as small figures can be lost and large ones damaged. Line drawings should not be larger than twice the final size and in no circumstances should exceed 170 x 230 mm. The axes of graphs should be carefully chosen so as to occupy the space available to the best advantage. When reduced, the drawing should fit into either one (83 mm) or two (172 mm) columns, preferably the former. Lines should be bold enough to stand reduction to about 0.25-0.35 mm. Line drawings should be as simple as possible and many computergenerated figures, for example 3dimensional graphs, with fine lines, gradations of stippling and unusual symbols, cannot be reproduced satisfactorily when reduced. Unsatisfactory line drawings will have to be redrawn at the author's expense. Preferred symbols are open and filled circles, boxes and triangles, and these should be used consistently. Lettering should be kept to a minimum and should be self-explanatory and unambiguous and of sufficiently high quality and size to be clearly visible after reduction to final size. Lettering of all figures within the manuscript should be of uniform style in a sans serif typeface (Helvetica) using lower-case lettering. Photographs should be the same size as they will appear in the journal and should be selected to fit neatly into one column (83 mm) or two columns (172 mm). Photographs should be labelled and numbered as for line drawings. For microscopical preparations, scale bars with appropriate units (e.g. 50 μm) must be provided; statements of magnification are not acceptable. Colour figures may be accepted provided that they are of a very high quality but they are expensive to reproduce and the cost must be met by the author(s) and a binding agreement to meet the costs will be required before the manuscript can be accepted for publication. For colour figures, the instructions for the preparation of photographs should be followed. Original illustrations should not be sent until the paper has been accepted and will only be returned on request. Tables These must fit the page size (230 x 170 mm) without undue reduction. Oversize tables will not be accepted. Tables are referred to as Table 1, Table 2, etc., and any subsections as (a), (b), etc. Footnotes in

tables should be indicated by superscript a, b. References Accuracy of references is the responsibility of the author(s). References must be checked against the text to ensure (a) that the spelling of authors’ names and the dates given are consistent and (b) that all authors quoted in the text (in date order if more than one) are given in the reference list and vice versa. The full title of the paper must be given together with the first and last pages. Journal titles should be abbreviated in accordance with the Zoological Record Serial Sources, published annually by BIOSIS. Book titles should be followed by the place of publication and the publisher. Please give the name of the editor(s) if different from the author cited. In the text, references must be arranged chronologically with the surname(s) of the author(s) followed by the date. Use a, b, etc. after the year to distinguish papers published by the same author(s) in the same year. Examples: (Pianka, 1978; Currey, 1984). Reference should not be made to unpublished data. (i) Two authors: use both names and the year. Do not use et al. (ii) Three authors: on first citation use all authors' names and the year. Thereafter it is usually sufficient to give the name of the first author followed by et al. and the date. (iii) More than three authors: on first citation and thereafter give the name of the first author followed by et al. and the date. In the list, references must be arranged first alphabetically under author(s) name(s) and then in chronological order if several papers by the same author(s) are cited. Examples Lemelin, P. (1996a). Relationships between hand morphology and feeding strategies in small-bodied prosimians. Am. J. phys. Anthrop ` (Suppl.) 22: 148. Lemelin, P. (1996b). The evolution of manual prehensility in primates: a comparativce study of prosimians and didelphid marsupials. PhD thesis, State University of New York at Stony Brook. Pianka, E. R. (1978). Evolutionary ecology. 2nd edn. New York: Harper & Row. Whitear, M. (1992). Solitary chemosensory cells. In Fish chemoreception: 103-125. Hara, T. J. (Ed.).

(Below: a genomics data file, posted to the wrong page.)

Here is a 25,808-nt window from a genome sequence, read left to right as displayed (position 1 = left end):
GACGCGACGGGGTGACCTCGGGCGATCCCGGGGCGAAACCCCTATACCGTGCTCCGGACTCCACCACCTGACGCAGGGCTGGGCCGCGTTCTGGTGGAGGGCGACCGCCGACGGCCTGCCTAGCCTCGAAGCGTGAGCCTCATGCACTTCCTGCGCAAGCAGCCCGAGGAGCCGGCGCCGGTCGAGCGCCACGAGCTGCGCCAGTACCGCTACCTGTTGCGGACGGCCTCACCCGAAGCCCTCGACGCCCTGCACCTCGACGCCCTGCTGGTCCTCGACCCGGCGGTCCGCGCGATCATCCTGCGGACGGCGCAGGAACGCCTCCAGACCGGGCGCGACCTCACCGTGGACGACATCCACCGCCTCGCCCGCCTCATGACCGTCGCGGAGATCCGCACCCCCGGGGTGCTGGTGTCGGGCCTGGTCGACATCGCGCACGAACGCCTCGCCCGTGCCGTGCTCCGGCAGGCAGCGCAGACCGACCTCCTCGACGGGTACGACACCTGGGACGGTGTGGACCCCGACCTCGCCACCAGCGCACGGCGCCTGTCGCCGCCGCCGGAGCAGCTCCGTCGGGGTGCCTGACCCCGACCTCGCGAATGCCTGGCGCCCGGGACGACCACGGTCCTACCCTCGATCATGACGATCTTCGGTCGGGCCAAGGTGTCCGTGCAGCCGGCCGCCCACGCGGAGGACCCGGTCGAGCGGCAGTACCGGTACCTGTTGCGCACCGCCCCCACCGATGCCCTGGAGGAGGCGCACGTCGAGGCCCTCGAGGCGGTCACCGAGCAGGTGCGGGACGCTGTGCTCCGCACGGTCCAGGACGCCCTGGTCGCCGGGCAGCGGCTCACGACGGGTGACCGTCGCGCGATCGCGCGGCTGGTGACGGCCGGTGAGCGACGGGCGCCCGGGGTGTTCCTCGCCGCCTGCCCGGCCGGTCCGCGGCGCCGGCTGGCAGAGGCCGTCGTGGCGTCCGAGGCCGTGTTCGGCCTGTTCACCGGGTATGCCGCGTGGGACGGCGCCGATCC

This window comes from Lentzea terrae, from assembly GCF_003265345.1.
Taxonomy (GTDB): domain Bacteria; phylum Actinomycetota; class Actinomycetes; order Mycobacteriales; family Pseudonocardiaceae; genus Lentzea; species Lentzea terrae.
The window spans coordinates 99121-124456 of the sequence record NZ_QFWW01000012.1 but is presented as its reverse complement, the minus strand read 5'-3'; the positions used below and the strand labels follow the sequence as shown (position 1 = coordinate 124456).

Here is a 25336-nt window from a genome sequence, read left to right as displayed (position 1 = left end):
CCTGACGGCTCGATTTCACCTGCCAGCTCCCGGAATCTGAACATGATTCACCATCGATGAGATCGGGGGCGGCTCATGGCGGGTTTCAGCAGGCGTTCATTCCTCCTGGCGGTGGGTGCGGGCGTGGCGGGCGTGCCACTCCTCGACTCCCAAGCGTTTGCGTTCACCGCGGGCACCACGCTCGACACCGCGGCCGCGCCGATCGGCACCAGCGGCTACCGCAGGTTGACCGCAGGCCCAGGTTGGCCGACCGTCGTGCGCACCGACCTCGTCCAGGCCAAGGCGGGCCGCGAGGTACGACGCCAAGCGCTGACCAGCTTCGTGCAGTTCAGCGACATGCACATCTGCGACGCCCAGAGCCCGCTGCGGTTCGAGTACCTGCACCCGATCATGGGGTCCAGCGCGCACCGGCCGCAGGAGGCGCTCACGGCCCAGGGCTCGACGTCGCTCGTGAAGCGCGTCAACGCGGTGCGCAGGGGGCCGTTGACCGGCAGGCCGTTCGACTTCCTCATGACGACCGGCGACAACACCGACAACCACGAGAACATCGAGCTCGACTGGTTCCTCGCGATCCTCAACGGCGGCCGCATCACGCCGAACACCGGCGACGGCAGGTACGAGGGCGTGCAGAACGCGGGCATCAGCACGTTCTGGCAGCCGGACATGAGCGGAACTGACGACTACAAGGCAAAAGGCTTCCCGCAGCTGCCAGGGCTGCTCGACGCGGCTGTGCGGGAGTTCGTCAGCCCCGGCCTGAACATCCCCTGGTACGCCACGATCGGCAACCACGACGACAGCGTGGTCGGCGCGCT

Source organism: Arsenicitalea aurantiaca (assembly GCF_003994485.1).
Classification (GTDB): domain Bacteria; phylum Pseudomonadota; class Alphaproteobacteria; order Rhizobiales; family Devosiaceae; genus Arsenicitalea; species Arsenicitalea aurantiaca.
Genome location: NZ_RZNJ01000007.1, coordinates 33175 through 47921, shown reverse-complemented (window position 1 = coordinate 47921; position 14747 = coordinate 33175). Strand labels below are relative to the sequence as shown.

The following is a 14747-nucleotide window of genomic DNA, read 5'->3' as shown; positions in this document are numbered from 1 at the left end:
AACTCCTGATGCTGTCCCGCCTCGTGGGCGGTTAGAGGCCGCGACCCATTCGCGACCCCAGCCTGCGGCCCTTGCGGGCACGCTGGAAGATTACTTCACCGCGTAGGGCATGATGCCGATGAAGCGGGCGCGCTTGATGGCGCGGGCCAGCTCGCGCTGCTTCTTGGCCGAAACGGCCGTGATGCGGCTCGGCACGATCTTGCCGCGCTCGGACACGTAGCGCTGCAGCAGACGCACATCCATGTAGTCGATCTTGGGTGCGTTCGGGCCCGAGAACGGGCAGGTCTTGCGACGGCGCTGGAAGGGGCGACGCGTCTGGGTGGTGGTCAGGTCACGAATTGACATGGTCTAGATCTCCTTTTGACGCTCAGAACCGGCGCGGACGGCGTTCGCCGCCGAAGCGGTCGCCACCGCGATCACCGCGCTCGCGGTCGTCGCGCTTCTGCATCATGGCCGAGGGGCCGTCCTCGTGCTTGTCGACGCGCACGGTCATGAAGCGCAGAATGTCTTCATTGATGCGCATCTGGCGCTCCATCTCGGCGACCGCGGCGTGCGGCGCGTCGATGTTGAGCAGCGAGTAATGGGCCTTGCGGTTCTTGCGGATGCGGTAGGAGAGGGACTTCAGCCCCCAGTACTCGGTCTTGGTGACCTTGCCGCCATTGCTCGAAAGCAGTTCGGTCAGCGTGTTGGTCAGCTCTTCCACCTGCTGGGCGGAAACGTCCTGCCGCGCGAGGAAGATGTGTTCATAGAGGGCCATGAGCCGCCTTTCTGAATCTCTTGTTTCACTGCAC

London: Chapman & Hall. Proofs A pdf proof will be sent to the corresponding author and corrections should be sent to the copyeditor (see sheet of instructions accompanying proofs). Revised proofs will not normally be sent to the author. Copyright/Offprints It is a condition of publication in the Journal that authors assign copyright to The Zoological Society of London. This ensures that requests from third parties to reproduce articles are handled efficiently and consistently and will also allow the article to be as widely disseminated as possible. In assigning copyright, authors may use their own material in publications provided that the Journal is acknowledged as the original place of publication. In consideration for the assignment of copyright, the Society will supply 25 free offprints of each paper. Further offprints may be ordered at extra cost at proof stage (Offprint Order Forms to be returned with the corrected proofs).